Report: U.S. Border Patrol practices “A Culture of Cruelty”

According to a new report released this week, the U.S. Border Patrol, one of the largest federal law enforcement bodies in the country, and its agents are consistently mistreating, abusing and violating the human rights of immigrant detainees in its custody.

The report, A Culture of Cruelty: Abuse and Impunity in Short-Term U.S. Border Patrol Custody, was issued by the Tucson, Ariz.-based human rights group No More Deaths and its partner organizations.

Nearly 13,000 former detainees were interviewed for the report, which details more than 30,000 accounts of personal abuse. Those include severe dehydration and deprivation of water; people with life-threatening medical conditions being denied treatment; children and adults that were beaten during apprehensions and while in custody; being crammed into cells and subjected to extreme temperatures; deprivation of sleep; subjection to humiliation and other forms of psychological abuse. Other abuses include detention and repeated separation of family members and confiscation of personal belongings – money, cell phones and identification cards.

One interview involved a 54-year-old man who had lived in Los Angeles for 35 years. Border Patrol detained him in 2010, as he tried to return home after visiting his ailing mother in Mexico. He suffered a back injury when the Border Patrol vehicle transporting him flipped over. After hospital treatment, he was deported and eventually died in Mexico after his medication ran out.

“What we’ve found is clearly not the result of few ‘bad apples,'” said Danielle Alvarado, a volunteer with No More Deaths and co-author of the report. “We continue to hear the same stories from thousands of people, released from different Border Patrol stations, year after year. They are alarmingly consistent.”

Alvarado notes the practices as highlighted in the report constitute torture under international law.

“Absolutely no one is taking responsibility for the patterns of abuse that persist,” she said. “We have filed dozens of complaints and not one has produced any change. This is just one more way the Obama administration’s flawed approach to enforcement has undermined his credibility with immigrant communities. It’s an affront to our collective sense of justice, fairness and equality.”

Authors of the report claim the overwhelming weight of the corroborated evidence should eliminate any doubt that Border Patrol abuse is widespread. However the Border Patrol’s consistent response has been flat denial, and calls for reform have been ignored, they add.

The findings indicate the ongoing abuse, neglect and dehumanization of migrants as part of the institutional culture of the Border patrol system, authors say. These practices are reinforced by an absence of meaningful accountability mechanisms.

“This systemic abuse must be confronted aggressively at the institutional level, not denied or dismissed as a series of aberrational incidents attributable to a few rouge agents,” says the report. “Until then we can expect this culture of cruelty to continue to deprive individuals in Border Patrol custody of their most fundamental human rights.”

One interview tells the story of Jorge, 27, from Guatemala. He explains how six Border Patrol agents, including some on horses and motorcycles, surrounded his group of ten people. He was thrown onto the ground face first, and an agent hit him on the side with the butt of his gun while other agents yelled insults. When he repeatedly asked to see a doctor, he was denied. The agents threw out any food the detainees had and provided none even when it was requested. And over the course of three days they received only packets of crackers. Jorge says he now suffers from chronic stomach pain as a result of going so long without eating. He says his belongings, including his birth certificate and $100 U.S. dollars, were confiscated and never returned. Jorge lived in Santa Monica, Calif., for 10 years before being deported.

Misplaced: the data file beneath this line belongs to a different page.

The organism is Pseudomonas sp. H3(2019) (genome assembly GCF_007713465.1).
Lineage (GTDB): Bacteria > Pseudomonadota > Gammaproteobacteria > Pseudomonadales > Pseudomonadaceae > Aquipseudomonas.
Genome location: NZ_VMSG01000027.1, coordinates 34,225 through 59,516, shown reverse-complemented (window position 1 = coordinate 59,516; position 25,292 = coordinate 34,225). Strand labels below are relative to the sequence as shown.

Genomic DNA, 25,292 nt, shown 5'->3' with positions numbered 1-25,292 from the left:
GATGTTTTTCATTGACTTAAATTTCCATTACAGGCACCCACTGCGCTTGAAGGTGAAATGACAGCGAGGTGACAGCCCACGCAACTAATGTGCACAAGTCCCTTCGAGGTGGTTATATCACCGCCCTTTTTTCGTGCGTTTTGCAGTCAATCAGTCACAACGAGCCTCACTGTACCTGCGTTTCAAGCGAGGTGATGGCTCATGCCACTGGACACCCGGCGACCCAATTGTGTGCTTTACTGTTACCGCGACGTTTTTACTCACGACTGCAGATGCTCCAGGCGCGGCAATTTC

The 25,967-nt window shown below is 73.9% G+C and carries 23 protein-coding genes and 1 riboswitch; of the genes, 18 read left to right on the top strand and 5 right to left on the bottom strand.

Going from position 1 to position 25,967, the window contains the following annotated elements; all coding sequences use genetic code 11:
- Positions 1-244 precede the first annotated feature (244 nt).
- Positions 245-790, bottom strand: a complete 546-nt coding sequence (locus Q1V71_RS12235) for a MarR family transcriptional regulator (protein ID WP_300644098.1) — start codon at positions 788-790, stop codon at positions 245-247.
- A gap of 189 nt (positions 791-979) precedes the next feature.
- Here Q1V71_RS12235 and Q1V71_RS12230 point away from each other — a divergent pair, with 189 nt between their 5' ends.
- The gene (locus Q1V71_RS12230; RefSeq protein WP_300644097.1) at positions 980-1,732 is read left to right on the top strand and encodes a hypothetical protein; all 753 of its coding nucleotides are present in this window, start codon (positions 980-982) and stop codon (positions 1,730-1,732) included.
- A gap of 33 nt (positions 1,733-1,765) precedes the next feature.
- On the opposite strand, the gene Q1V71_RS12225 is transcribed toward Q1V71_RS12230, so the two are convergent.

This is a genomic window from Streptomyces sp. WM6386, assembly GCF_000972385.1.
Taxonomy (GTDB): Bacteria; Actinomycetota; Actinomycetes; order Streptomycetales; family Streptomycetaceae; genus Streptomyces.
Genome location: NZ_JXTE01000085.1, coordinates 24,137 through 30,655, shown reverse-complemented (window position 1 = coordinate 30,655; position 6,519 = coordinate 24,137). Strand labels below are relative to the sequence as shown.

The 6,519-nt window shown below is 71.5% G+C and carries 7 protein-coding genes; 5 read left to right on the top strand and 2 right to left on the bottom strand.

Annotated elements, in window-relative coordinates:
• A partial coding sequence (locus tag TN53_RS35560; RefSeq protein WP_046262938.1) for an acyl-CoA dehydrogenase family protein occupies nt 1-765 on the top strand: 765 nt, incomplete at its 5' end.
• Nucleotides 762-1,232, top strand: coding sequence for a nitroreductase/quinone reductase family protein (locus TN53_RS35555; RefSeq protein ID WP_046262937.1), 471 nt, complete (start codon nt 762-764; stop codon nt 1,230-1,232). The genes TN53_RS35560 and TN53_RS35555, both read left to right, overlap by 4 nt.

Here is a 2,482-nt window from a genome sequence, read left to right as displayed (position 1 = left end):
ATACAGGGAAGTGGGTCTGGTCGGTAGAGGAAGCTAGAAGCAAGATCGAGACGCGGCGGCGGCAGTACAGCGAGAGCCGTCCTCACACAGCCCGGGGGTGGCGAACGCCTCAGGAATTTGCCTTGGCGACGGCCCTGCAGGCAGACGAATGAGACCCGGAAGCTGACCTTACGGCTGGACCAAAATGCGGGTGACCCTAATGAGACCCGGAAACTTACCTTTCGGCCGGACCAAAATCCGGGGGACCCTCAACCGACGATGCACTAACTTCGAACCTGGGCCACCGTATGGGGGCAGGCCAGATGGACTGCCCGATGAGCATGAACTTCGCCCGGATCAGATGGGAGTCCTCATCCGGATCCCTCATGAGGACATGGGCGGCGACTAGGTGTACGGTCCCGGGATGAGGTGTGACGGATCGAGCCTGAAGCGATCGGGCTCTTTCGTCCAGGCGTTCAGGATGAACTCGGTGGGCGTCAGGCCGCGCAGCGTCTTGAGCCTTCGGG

From over 100 interviews, the average length of time living in the U.S. before deportation was 14.4 years. Interviewees had, on average, 2.5 children in the U.S., and 46.6 percent reported that all of their children living in the U.S. were U.S. citizens.

While the Department of Homeland Security must improve its ability to hold its own employees accountable, the reports suggests there is a need for an independent body charged with certain responsibilities.

Those include investigating complaints filed directly or by a third party; monitoring the implementation of standards in short-term facilities; imposing disciplinary sanctions on Border Patrol agents who commit egregious and repeat abuses; providing restitution to victims; and tracking, analyzing and publicly reporting on aggregate information drawn from complaints, their resolutions and facility ratings.

The report concludes, “Indifference to the persistent institutional violence of the Border Patrol reflects a lack of ethical leadership and responsibility on the part of the federal government and is indefensible in light of the United State’s longstanding commitment to human rights, justice, accountability and the rule of law.”

Photo: Border Patrol agents often use a tactic of rushing at people on horseback or flying low in helicopters (“dusting”) to scatter migrants encountered in the desert. This causes injuries to migrants attempting to get out of harm’s way. Those who aren’t apprehended are often left behind in the desert. Courtesy of Culture of Cruelty website.


Pepe Lozano
Pepe Lozano

Chicagoan Pepe Lozano was a staff writer with the People's World through 2014. He comes from an activist family and has lived on the city's southwest side in a predominantly Mexican-American community his whole life. Lozano now works as a union organizer.